I was wondering what it was that so intrigued the writer, Mark Oppenheimer, and his editors to settle on this as a subject to cover in the New York Times. Who other than Jews can relate to the special atmosphere of a city like Lakewood and the manner in which most of the town revolves around the yeshiva—Beis Medrash Govoha—and its leadership personalities?
I had an e‑mail exchange with Mr. Oppenheimer in which I asked him to shed some light on the thought process or the motivations behind this particular subject. He wrote that he was visiting friends in Lakewood a while ago and while he was there someone knocked on the door. When his host returned from speaking to whoever it was, his friend explained to him that it was one of the many Orthodox Jews from Israel who make their way to the community, knock on doors, and ask for money.
As I read, I kept thinking that I was soon going to see the words “lazy” or “parasites.” I was pleasantly surprised when the piece did not veer in that direction. While it seems somewhat unusual for large numbers of people to ring doorbells and ask for money, for those of us raised in communities like that, it is not unusual at all.
Lakewood actually came off sounding like a friendly, generous, and chesed-oriented place. Oppenheimer communicated well the idea that while doorbells ringing every few minutes on a Sunday can be annoying, the interruptions and the requests for funds from strangers are actually welcome by most. The subheadline referred to the situation as people coming to Lakewood to “look for handouts,” but the article did not project a denigrating image after all was said, written, and done.
I don’t know what the true motivation was here, but in the end, perhaps in a Bil’am-like way, the story turned into one about helping others and giving tzedakah with a smile.
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Now that the lulavim and hoshanos have been dispensed with and the once much-anticipated yamim tovim are behind us, it’s time to sum up. The planes are back from Israel, where the weather and the general atmosphere were spectacular—as were the costs of travel and vacation. One family I know told me that in order to cut costs, all ten of them flew from JFK to Moscow, where they had a three-hour layover, and then on to Tel Aviv. They returned via the same route, and all is well.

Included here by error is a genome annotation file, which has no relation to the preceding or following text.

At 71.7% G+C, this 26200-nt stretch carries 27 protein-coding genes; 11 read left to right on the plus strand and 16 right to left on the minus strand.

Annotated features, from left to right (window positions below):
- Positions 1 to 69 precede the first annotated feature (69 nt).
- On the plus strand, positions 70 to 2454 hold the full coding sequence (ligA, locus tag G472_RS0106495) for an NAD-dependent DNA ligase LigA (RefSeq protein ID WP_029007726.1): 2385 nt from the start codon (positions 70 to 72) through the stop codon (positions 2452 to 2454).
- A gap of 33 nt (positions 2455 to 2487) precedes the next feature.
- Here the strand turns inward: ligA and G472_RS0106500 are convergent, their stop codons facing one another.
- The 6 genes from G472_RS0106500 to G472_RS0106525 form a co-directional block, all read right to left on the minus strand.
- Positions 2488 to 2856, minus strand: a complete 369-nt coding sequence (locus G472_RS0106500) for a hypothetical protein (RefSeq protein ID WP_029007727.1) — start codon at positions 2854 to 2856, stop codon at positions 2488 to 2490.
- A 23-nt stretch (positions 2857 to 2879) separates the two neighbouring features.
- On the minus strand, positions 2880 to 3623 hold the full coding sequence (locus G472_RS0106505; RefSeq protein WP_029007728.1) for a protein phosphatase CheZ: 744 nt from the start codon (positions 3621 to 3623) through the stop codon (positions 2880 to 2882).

Another acquaintance spent most of the six yom tov days with a family member who is ill in Manhattan at Memorial Sloan Kettering Cancer Center. It is a trying time for them as they navigate their way through these difficulties. But Sukkos went on. They stayed in a nearby bikur cholim apartment and took most meals in the sukkah of the local Chabad rabbi. They said there were a good number of people from various communities in similar situations. It’s sad and very tough, and we wish those who are in need a speedy and full recovery.
Here on the home front, I cannot recall a previous time when my sukkah went up just two or three days prior to the chag and then came down two days after yom tov ended. As we do not assemble our own huts but rather outsource the task, we are usually forced to wait up to a full week until the structure is disassembled and put away.
But not this time. On this go-round, the Litton boys, who have created a formidable business of selling and erecting sukkahs, were quick and efficient. Now that the experience is behind us, I’m going to reflect and say that even though a series of three 3-day yamim tovim was reminiscent of the times that our Apollo astronauts of yesteryear were out of communication with NASA for extended periods as they traveled the so-called dark side of the moon, now that it is behind us, we can declare that we are no worse for the wear.
It was a great disciplinary exercise that easily demonstrated our ability to disconnect while connecting at a more sublime level. For a change, we danced with the Torah scrolls for a day instead of poring over her words. The Torahs remained tied closed and in their coverings, for the most part, as we celebrated our identity and relationship with the words of G‑d on a higher and more joyful plane, a level that defies description or perhaps even understanding.
At the end, we looked ahead. We packed away our paraphernalia and readjusted ourselves to return to the mundane routine of a not-so-routine or mundane life. We wished each other well and, most importantly, “ah gezuntin vinter,” a good and healthy winter. v